|Vintage Pulp | Sex Files||Apr 2 2012|
In December 1965 in Essex County, New Jersey, local police raided a large home on 850 Lake Street in suburban Newark where they suspected illegal sexual activity was taking place. A detective entered first and met the house’s owner, a Dutch-born former nurse named Monique Von Cleef. The two had reached the point where she had donned a leather jumpsuit and he had stripped to his boxer shorts. At that moment the cops that had been waiting outside stormed into the house. They found that the entire three-story building had been set-up to service practitioners of sado-masochism. Von Cleef had been running the place for years, and had made a nice business out of punishing submissives—among them doctors, local officials, and many New York businessmen. According to court documents, her file cabinet contained 2,000 names.
The story exploded across America—virtually nobody had ever imagined a bdsm lifestyle existed in the U.S. The house on Lake Street was given several nicknames by the media, but “House of Pain” is the one that stuck. When the above April 1966 issue of Confidential appeared, Monique Von Cleef was facing trial and staring a prison sentence in the face. However to prosecutors’ chagrin, she couldn’t be brought up for prostitution, so they opted for a raft of charges related to lewd conduct, and one charge of possessing obscene materials. Von Cleef was convicted, but saw the decision overturned on appeal before the U.S. Supreme Court. Many accounts of the legal proceedings suggest thatpowerful men on her client list of 2,000 (or 10,000, if you believe Confidential) exerted influence on her behalf. The truth is her conviction was overturned after justices noted that the police had neglected to obtain a search warrant. The fact that previous appeals had glossed over this fact is actually indicative of how much influence was arrayed against Von Cleef. In any case, the Supreme Court decision made every piece of evidence police had obtained inadmissible. Without those items there was no proof of lewd conduct on the premises, and Von Cleef had never touched the detective.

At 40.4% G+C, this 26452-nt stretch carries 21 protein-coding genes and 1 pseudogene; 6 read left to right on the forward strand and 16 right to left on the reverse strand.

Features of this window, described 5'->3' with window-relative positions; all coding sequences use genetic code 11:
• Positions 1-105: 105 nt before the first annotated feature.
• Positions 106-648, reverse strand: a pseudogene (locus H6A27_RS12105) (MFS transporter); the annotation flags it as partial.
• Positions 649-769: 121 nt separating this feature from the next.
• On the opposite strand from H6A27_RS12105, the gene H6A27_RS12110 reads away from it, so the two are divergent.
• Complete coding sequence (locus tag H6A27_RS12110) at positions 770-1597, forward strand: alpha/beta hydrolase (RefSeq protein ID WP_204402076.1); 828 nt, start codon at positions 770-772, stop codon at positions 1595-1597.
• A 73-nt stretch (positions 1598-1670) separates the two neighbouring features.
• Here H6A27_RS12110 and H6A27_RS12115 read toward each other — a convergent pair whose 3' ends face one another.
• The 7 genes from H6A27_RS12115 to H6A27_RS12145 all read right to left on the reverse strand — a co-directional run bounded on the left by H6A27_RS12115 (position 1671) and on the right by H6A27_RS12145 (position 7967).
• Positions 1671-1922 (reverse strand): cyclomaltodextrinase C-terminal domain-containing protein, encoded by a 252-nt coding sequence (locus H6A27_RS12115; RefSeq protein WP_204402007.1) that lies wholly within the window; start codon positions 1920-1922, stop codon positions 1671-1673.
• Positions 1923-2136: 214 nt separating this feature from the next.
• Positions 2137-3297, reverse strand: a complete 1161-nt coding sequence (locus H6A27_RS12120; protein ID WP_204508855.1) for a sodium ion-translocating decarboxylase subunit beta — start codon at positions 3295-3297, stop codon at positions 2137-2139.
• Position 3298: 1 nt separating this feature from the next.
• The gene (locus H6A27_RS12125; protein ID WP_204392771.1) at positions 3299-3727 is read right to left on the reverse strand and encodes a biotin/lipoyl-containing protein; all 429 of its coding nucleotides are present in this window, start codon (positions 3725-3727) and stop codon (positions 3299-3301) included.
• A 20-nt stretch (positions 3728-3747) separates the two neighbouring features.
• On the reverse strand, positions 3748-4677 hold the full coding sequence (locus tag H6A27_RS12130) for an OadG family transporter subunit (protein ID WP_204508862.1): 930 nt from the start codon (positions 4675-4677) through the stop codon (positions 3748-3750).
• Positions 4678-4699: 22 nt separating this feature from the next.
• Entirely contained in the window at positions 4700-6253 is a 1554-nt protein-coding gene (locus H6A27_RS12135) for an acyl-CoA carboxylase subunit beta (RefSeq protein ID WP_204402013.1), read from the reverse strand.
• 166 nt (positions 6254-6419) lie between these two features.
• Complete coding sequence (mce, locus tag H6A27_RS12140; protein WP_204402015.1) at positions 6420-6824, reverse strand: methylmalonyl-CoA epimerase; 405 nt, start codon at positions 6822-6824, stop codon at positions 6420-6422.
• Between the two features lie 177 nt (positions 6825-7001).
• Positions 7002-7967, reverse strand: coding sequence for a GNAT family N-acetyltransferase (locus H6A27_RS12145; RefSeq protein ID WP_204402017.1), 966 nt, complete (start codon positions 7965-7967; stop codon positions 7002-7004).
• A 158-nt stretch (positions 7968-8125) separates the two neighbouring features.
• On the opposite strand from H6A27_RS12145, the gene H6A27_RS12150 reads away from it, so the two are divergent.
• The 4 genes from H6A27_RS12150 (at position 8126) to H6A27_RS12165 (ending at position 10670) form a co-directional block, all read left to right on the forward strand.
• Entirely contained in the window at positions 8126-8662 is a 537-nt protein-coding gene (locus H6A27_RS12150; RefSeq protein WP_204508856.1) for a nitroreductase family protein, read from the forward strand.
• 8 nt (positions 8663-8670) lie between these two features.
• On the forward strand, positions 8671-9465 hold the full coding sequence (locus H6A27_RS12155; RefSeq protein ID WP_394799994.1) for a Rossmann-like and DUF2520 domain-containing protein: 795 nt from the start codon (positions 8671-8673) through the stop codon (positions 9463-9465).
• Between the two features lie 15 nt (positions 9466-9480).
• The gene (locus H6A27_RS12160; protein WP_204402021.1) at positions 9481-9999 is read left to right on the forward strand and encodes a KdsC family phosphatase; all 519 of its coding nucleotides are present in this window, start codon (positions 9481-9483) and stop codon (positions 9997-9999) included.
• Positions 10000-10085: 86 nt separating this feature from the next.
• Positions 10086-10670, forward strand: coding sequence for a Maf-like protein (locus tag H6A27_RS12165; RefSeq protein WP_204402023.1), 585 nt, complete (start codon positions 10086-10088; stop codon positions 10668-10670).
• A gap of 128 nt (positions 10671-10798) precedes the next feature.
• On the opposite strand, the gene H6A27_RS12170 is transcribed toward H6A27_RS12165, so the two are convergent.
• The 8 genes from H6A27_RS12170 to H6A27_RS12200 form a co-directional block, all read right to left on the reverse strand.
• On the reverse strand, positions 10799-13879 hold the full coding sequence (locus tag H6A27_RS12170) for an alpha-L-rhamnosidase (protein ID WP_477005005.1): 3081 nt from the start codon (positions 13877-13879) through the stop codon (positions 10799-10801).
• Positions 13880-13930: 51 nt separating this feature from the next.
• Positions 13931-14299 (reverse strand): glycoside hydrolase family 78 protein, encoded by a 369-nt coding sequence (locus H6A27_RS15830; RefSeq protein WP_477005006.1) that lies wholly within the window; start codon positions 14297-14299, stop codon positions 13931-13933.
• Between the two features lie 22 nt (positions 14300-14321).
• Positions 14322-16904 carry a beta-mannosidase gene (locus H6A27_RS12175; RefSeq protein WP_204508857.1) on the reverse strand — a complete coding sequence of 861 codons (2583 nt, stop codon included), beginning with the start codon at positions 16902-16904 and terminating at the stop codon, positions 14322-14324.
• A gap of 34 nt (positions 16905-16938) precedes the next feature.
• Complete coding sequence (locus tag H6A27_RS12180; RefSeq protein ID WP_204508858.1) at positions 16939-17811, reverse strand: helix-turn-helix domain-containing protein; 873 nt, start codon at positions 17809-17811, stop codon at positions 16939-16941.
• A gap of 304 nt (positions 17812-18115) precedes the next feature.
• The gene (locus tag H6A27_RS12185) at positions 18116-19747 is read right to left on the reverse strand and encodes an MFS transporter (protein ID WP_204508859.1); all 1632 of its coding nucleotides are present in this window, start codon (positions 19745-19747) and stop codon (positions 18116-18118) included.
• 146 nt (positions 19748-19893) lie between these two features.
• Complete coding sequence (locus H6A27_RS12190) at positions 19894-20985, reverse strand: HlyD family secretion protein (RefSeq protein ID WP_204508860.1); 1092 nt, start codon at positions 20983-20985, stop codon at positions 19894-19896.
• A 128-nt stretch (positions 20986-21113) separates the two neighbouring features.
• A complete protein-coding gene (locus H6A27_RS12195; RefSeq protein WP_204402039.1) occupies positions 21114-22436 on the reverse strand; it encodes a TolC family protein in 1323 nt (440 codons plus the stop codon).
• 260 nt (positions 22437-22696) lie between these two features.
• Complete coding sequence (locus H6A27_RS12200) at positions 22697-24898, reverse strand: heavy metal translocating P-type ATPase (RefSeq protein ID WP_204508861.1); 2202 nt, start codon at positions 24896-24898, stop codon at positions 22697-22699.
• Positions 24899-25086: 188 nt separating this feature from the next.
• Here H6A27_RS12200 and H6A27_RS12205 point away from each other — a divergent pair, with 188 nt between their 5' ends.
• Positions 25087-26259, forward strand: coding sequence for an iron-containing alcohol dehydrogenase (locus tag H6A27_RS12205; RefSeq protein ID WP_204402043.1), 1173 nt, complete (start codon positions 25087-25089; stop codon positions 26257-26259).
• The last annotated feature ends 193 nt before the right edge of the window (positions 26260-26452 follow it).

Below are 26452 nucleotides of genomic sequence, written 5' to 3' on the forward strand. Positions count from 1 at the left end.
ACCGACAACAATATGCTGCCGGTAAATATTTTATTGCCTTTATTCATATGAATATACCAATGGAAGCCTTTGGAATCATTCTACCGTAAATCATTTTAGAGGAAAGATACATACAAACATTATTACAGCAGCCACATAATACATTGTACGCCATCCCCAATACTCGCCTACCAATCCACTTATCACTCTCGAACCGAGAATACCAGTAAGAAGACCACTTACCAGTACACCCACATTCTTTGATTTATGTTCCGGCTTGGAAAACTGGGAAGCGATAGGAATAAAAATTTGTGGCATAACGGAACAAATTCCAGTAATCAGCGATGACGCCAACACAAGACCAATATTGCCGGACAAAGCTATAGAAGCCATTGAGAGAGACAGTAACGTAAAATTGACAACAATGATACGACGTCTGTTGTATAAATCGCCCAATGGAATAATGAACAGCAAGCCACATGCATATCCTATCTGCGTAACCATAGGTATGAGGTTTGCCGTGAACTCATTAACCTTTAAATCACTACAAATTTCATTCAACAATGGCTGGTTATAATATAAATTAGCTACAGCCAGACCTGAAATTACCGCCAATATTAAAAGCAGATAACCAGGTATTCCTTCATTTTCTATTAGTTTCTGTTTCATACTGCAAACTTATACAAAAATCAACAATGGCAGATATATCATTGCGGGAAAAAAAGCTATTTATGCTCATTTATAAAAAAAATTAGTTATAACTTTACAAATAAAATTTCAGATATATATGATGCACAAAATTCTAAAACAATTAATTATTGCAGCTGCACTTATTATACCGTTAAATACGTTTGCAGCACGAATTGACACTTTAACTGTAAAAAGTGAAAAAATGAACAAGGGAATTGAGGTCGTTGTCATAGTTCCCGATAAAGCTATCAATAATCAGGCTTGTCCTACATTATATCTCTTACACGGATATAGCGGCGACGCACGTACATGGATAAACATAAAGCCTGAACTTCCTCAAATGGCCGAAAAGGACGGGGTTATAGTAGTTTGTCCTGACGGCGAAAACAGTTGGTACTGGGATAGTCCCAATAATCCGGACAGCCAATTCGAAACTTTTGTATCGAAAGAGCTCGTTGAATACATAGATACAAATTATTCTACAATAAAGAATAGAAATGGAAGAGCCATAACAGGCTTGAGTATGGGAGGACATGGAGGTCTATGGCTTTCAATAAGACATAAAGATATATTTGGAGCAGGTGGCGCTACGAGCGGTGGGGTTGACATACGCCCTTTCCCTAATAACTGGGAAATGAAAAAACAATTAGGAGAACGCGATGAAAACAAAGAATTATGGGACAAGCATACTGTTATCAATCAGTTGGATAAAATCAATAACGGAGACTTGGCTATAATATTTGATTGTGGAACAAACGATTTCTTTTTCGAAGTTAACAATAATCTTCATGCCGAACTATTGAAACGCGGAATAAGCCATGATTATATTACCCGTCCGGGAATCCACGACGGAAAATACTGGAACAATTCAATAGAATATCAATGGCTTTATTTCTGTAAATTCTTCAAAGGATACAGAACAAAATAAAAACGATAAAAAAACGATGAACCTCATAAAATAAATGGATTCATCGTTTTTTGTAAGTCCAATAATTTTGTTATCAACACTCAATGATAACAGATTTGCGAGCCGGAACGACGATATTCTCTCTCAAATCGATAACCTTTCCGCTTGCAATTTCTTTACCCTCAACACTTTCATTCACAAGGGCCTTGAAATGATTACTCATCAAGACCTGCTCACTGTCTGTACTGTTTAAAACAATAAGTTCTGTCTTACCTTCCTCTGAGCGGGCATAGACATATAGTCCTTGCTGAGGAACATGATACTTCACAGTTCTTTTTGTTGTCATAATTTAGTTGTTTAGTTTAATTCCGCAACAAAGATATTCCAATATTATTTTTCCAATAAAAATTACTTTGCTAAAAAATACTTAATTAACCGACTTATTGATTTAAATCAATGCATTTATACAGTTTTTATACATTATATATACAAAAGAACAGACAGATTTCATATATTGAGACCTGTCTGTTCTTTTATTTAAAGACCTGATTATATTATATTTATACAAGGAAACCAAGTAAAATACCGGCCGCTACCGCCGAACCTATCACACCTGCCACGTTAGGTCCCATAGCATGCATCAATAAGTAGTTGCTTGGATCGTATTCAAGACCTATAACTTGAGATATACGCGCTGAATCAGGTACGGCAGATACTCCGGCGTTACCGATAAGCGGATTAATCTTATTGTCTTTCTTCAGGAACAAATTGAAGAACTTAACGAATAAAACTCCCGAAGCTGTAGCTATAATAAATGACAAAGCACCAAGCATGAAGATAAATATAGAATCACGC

Von Cleef had been free during this process, using her notoriety to financial advantage. In San Francisco, billed as the Queen of Humliation, she had been giving onstage orations/performances about sado-masochism at a North Beach nightclub called Coke’s. As her case was reaching the Supreme Court, U.S. Immigration was working to deport her—a threat of which Von Cleef was well aware. Thus when she won her appeal and the order came through shortly thereafter to ship her back to her native Netherlands, she had already left the U.S. illegally. Some claim that influential former clients were involved in her deportation, wanting her out of the States where she could do them no harm. That’s possible, but telephones, teletypes, and televisions reached all the way to Holland back then, which meant that if she had wanted to expose her clients she could just as easily have done it from there. She was deported because that’s what U.S. authorities have always done to alien felons. In Von Cleef’s case, though she had won her appeal, she had overstayed her visa.
American tabloids soon moved on to other diversions, and American society followed suit, but Von Cleef maintained a high profile internationally. She opened another dungeon, became a Baroness, wrote a book, appeared in a documentary, and traveled the world promoting her lifestyle. She died in Antwerp, Belgium in 2005, a woman who had gone from nurse to dominatrix, underground to overexposed, and ridden the crazy carousel of American jurisprudence, yet in the end survived and even thrived. One might ask how it was possible, but it seems clear that within her community she was revered from almost the moment she entered it, and she probably enjoyed copious moral and financial support through all her travails. The website dominafiles.com explains best how loyal Von Cleef’s followers were: “What her antagonists didn’t realize was that once an affluent masochist heard about Monique, no matter how, he would travel almost anywhere to see her.”
|Hollywoodland | Sex Files||Feb 17 2012|